It will take some time for Iskut to recover from a tense week that left three people dead and two suspected killers on the run.
The Tahltan village of 330 sits 80 km south of the nearest RCMP detachment in Dease Lake, and just 25 km from the Stikine River Bridge on Hwy 37, the site where police found the abandoned, burning truck of two missing teenagers, and the body of an unidentified man down the road in a highway pullout.
|Iskut Band Chief Marie Quock|
“We felt incredibly vulnerable because of the unknowns,” says Iskut Band Chief Marie Quock. “Seeing Facebook posts about a serial killer on the loose didn’t help.”
Iskut stretches out along the side of Hwy 37, the only paved road in or out the area known for it’s wilderness and isolation. In the summer the highway is noisy with road-trippers and camper vans, a procession of unknown faces travelling to or from the Alaska Highway.
Villagers already suspected that whoever killed a young couple the week prior, half a province away, was probably using this route. When the burning truck and the body was found just north of them, all they knew for certain was three people were dead, two were missing, a murderer was at large, and Iskut stood in the path of where the violence was travelling.
“The fact we don’t have an RCMP detachment here, and being on the highway, was something a lot of people were thinking about constantly. There was just fear and uneasiness… It wasn’t good around here,” says Quock.
“It’s going to take a while for everybody to get back to normal, if we ever do, but yes there is a big sense of relief.”
That relief came Tuesday following the RCMP’s shocking announcement that the two Port Alberni teenagers, Kam McLeod, 19, and Bryer Schmegelsky, 18, were no longer considered missing and feared dead, but prime suspects in the shooting deaths 500 km away near Liard Hot Springs of the young couple Chynna Noelle Deese, 24, of North Carolina and Lucas Robertson Fowler, 23, of Australia.
To Iskut’s relief the suspects were no longer in the area, RCMP said, but now on the run in northern Saskatchewan. Later that afternoon witness reports placed them in Manitoba.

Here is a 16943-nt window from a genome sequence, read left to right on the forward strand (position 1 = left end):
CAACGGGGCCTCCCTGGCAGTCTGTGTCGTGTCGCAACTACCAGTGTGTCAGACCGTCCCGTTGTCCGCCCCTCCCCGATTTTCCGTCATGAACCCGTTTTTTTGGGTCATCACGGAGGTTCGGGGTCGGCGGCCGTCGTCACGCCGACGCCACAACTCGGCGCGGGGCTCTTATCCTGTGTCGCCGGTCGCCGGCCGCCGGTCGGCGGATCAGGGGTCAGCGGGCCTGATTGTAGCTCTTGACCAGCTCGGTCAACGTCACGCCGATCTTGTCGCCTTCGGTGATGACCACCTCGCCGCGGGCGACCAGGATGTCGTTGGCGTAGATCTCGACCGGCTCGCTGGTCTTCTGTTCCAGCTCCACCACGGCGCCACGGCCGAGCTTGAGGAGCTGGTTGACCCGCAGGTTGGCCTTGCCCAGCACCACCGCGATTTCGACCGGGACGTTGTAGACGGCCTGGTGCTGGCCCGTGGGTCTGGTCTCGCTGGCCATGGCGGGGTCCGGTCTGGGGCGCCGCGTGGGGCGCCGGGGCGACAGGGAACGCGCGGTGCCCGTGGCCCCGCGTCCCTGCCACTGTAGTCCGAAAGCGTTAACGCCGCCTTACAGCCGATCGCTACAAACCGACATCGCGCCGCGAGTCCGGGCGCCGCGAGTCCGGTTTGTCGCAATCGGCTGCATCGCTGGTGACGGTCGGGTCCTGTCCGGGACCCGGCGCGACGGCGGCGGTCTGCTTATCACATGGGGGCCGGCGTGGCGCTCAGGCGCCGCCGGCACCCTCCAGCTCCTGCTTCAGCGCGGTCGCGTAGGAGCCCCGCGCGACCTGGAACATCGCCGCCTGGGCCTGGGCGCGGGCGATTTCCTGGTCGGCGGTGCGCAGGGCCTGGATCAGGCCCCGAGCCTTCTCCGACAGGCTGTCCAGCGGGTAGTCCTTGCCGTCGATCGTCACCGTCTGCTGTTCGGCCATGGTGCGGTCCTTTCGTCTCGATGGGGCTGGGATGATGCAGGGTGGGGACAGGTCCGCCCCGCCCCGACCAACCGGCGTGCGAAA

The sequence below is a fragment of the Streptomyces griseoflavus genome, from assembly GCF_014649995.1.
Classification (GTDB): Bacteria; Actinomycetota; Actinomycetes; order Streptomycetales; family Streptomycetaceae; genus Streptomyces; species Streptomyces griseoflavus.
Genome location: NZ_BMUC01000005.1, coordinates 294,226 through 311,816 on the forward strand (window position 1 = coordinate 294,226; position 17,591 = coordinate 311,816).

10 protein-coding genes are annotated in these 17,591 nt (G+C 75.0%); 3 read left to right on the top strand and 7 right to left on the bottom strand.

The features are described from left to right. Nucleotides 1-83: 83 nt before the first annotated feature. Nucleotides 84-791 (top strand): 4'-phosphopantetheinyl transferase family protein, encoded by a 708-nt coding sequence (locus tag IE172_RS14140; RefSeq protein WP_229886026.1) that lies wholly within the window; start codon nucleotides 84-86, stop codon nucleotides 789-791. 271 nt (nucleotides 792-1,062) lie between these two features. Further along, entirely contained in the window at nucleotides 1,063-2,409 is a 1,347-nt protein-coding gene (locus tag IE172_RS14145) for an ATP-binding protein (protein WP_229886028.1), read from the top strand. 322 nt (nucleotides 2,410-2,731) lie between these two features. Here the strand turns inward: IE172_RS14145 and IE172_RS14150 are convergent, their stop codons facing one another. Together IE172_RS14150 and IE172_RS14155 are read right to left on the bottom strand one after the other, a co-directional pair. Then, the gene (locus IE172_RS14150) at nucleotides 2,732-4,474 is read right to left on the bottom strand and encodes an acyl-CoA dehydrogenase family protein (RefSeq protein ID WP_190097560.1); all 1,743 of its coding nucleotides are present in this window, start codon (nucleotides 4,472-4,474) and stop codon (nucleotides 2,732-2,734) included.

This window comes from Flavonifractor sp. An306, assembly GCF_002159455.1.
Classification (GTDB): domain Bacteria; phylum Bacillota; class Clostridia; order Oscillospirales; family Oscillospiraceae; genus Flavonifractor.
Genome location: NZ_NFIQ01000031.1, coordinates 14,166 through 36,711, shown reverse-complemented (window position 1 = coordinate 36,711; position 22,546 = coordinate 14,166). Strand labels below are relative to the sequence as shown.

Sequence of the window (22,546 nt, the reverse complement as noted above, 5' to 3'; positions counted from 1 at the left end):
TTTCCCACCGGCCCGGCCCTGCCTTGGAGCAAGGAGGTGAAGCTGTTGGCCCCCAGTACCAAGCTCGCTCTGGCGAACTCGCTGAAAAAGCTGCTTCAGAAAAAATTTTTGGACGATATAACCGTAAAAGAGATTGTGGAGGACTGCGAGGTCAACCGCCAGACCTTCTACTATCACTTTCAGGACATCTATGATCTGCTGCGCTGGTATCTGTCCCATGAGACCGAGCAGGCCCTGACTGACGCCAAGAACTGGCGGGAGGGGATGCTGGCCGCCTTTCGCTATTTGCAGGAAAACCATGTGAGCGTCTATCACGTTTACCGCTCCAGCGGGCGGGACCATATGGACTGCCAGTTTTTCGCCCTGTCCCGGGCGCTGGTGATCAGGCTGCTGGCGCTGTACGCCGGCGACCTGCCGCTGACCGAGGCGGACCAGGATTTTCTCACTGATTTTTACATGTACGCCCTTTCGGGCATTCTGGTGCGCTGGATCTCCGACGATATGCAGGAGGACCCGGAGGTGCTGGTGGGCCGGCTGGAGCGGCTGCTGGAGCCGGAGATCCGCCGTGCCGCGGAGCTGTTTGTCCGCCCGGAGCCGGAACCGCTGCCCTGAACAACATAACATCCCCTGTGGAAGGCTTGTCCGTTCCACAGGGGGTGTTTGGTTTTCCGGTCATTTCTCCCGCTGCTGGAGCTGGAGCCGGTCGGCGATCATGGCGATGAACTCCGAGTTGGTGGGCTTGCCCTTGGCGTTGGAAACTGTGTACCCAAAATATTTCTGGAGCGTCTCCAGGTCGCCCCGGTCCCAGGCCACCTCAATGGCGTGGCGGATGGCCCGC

Late Wednesday afternoon, RCMP also connected McLeod and Schmegelsky to the highway pullout murder just north of Iskut. Police identified the victim as Leonard Dyck of Vancouver, and laid second-degree murder charges against the two teens in absentia, clearing the way for a Canada-wide arrest warrant.
Quock said the RCMP had not visited Iskut until the night before announcing to the press the suspects had left the province. To fill the security void the community was banding close any way they could.
Two Iskut men were also conducting car patrols of the streets and highway from 11 p.m. to 8 a.m.
Other reports say residents were unlocking their hunting rifles and shotguns to keep them within arm’s reach.
“We had people not getting sleep at night,” Quock said. “We’ve got a number of women and children who are alone for two weeks because their spouses are in camp. These women were really having a hard time being alone.
“We can breathe easier now knowing no one’s lurking around. But there’s still the fact we’re on a main highway. We never know who’s passing through. I think now our people are going to be more vigilant, and when travelling I know they’re going to be very careful.”
For 20-odd years both Quock and the previous chief have pushed for an RCMP detachment in Iskut. For her community and the thousands of travellers every year passing through, Quock says it makes sense for increased police presence in such isolated territory with almost no cellular service.
In the wake of these murders, Quock says she and council will again make a formal request for an RCMP detachment or satellite office in Iskut, but she’s not hopeful.
“We’re so used to hearing ‘no.’ It’s always something,” she says. “They say the population is too low, and yes, it is low but we’re still people, we’re still at risk. The RCMP is over an hour away. Anything can happen here and by the time a police officer arrived it could be too late.”
– With files from Katya Slepian and Canadian Press